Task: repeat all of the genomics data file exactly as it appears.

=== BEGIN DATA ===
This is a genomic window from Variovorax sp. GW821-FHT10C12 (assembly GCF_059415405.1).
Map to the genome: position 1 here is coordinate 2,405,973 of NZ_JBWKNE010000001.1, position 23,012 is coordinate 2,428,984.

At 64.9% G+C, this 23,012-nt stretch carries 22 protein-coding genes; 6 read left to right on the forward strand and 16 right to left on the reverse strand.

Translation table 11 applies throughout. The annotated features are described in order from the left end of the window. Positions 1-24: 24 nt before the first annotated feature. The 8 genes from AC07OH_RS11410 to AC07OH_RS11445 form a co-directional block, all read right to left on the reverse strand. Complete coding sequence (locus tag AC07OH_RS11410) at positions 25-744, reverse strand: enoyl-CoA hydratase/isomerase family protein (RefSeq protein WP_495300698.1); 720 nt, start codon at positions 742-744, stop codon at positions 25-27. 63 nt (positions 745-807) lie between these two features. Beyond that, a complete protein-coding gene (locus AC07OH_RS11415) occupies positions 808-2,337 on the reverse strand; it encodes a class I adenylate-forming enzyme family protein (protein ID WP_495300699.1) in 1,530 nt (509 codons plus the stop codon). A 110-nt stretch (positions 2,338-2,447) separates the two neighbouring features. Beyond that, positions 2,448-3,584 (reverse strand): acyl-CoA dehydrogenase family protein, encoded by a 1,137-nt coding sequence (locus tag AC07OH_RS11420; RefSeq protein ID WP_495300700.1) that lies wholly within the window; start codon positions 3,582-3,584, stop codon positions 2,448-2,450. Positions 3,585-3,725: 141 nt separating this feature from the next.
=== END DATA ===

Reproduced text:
This is a genomic window from Variovorax sp. GW821-FHT10C12 (assembly GCF_059415405.1).
Map to the genome: position 1 here is coordinate 2,405,973 of NZ_JBWKNE010000001.1, position 23,012 is coordinate 2,428,984.

At 64.9% G+C, this 23,012-nt stretch carries 22 protein-coding genes; 6 read left to right on the forward strand and 16 right to left on the reverse strand.

Translation table 11 applies throughout. The annotated features are described in order from the left end of the window. Positions 1-24: 24 nt before the first annotated feature. The 8 genes from AC07OH_RS11410 to AC07OH_RS11445 form a co-directional block, all read right to left on the reverse strand. Complete coding sequence (locus tag AC07OH_RS11410) at positions 25-744, reverse strand: enoyl-CoA hydratase/isomerase family protein (RefSeq protein WP_495300698.1); 720 nt, start codon at positions 742-744, stop codon at positions 25-27. 63 nt (positions 745-807) lie between these two features. Beyond that, a complete protein-coding gene (locus AC07OH_RS11415) occupies positions 808-2,337 on the reverse strand; it encodes a class I adenylate-forming enzyme family protein (protein ID WP_495300699.1) in 1,530 nt (509 codons plus the stop codon). A 110-nt stretch (positions 2,338-2,447) separates the two neighbouring features. Beyond that, positions 2,448-3,584 (reverse strand): acyl-CoA dehydrogenase family protein, encoded by a 1,137-nt coding sequence (locus tag AC07OH_RS11420; RefSeq protein ID WP_495300700.1) that lies wholly within the window; start codon positions 3,582-3,584, stop codon positions 2,448-2,450. Positions 3,585-3,725: 141 nt separating this feature from the next.